He lurks under the liberty-cap of the goddess whose features are stamped in the shining gold and his laugh is the clink of the jingling pieces. He turns himself into a regal sceptre that sways the gaping crowd, and it becomes a magnet that draws with resistless power the outstretched itchingpalms of men. He takes the witching form of woman, paints her pulpy cheek with peachy bloom, knots into grace her mass of wavy hair, lights in her sparkling eye the kindling flame, hangs ou her pouting lip the expectant kiss, and bids her supple waist invite caress; and more seductive tar than gold or power are these cunning lures to win men to bow down in abject, grovelling worship of his might. My dear madam, I would not imply that your beauty and grace are exhibitions of bis skill. By no manner of means! I faithfully believe that Frank was drawn to you by the holiest, purest, best of emotions. But then, you know, so many of your lovely sex are under the influence of that cunning gentleman while they least suspect it. When a poor girl who owns but one jewel on earth—the priceless one that adorns and ennobles her lowliness—barters that treasure away for the cheap glitter of polished stones or the rustling sweep of gaudy silk, is not the basilisk gleam of the Mephistophelean eye visible in the sparkling of those gewgaws and the sheen of that stuff P When your friend Asmodeus, honest in his modest self-respect, is most ignominiously ignored by the stylish Mrs. Money, her father was a cobbler, more noted for brocades than brains, or the refined Miss Blood, her grandfather was third cousin to some Revolutionary major, more distinguished for shallowness than for spirit, does he not smile in his sleeve with great irreverence for the brocades and the birth, at the easy way in which the old fellow has wheedled them into his power by tickling their conceit and vanity P He creeps into all sorts of corners and lurks in the smallest of hiding-places. He lies perdu, in the folds of the figurante's gauze, nestles under the devotee's sombre veil, waves in the flirt's fan, and swims in the gossip's teacup. He burrows in a dimple, floats on a sigh, rides on a glance, and hovers in a thought.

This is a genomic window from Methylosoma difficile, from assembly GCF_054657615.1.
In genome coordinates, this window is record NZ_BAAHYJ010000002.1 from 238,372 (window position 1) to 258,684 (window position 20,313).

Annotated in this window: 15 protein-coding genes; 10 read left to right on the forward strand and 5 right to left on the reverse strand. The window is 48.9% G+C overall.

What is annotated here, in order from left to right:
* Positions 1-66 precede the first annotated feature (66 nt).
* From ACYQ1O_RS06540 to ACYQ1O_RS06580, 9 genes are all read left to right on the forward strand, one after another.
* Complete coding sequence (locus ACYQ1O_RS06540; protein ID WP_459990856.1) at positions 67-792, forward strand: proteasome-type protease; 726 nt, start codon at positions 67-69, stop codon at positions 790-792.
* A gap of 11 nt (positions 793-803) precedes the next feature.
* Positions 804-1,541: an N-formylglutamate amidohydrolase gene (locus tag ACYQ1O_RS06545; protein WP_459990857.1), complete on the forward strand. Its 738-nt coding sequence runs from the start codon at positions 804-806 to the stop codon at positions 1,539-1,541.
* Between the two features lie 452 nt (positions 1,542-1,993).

But I would not infer, madam, that he is the particular pet of the fair, or that he specially devotes himself to their subjugation. It is certain that he employs them with his most cunning skill, and sways the world most powerfully by their regnant charms. But the lords of creation are likewise the slaves of his will and the dupes of his deception. He bestrides the nib of the statesman s pen and guides it into

falsehood and treason. He perches on the cardinal's hat and counsels bigotry and oppression. He sits on the tradesman's counter and bears down the unweighted scale. He hides in the lawyer's bag and makes specious pleas for adroit rogues. He slips into the gambler's greasy pack and rolls over his yellow dice. He dances on the bubbles of the drunkard's glass, swings on the knot of the planter's lash, and darts on the point of the assassin's knife. He revels in a coarse oath, laughs in a perjured vow, and breathes in a lie. He has kept celebrated company in times gone by. He was Superintendent of the Coliseum when the Christian martyrs were given to the wild beasts. He was long time a familiar in the Spanish Inquisition, and adviser of the catholic priesthood in those days, and Governor of the Bastile afterwards. He was the king's minister of pleasure in the days of the latter Louises. He was court chaplain when Ridley and Latimer were burned. He was Charles IX.'s private secretary at the time of the St. Bartholomew affair, and Robespierre's right-hand rman in the days of Terror. He was Benedict Arnold's counsellor, Jefferson Davis's bedfellow, and John Wilkes Booth's bosom friend.

A personage, and yet none ever saw him. His cloven hoof, his twisted horns, his suit of black, his gleaming eyes, his limbs of flame, are but the poet's dream, the painter's colour. Mephistopheles is but the creature of our fancy, and exists but in the fears, the passions, the desires of mankind. He is born in hearts where love is linked with license, in minds where pride weds with folly, in souls where piety unites with intolerance. We never meet the roaring lion in our path; yet our hearts are torn by his fangs and lacerated by his claws. We never see the sardonic cavalier; yet we hear his specious whisperings in our ears. The sunlight of truth shines for ever upon us; yet we sit in the cold shadow of error. We put the cup of pleasure to our lips, and quaff, instead of cooling draughts, the fiery flashes of searing excess. We long for forbidden delights, and when the fiend Opportunity places them within our reach, we sign the compact of our misery to obtain them. The charmed circle this unholy spirit draws around his fatal power is traced along the devious line that marks our weakness and our ignorance. Storm as we may, he stands intrenched within our souls, defying all our wrath. But he shrinks and crouches before us when, bold and fearless, we lift the cross of truth, and bid him fly the upborne might of our intelligence. Mephistopheles is an unholy spirit, nestling in the hearts of myriads of poor human beings who never heard of Goethe. Long after the mimic scene in which he shares shall have been forgot—long after the sirens who have warbled poor Gretchen's joys and sorrows shall have mouldered in their graves— long after the witching beauty of the Frenchman's harmony shall have been for ever bushed —long after the very language in which the German poet portrayed him shall have passed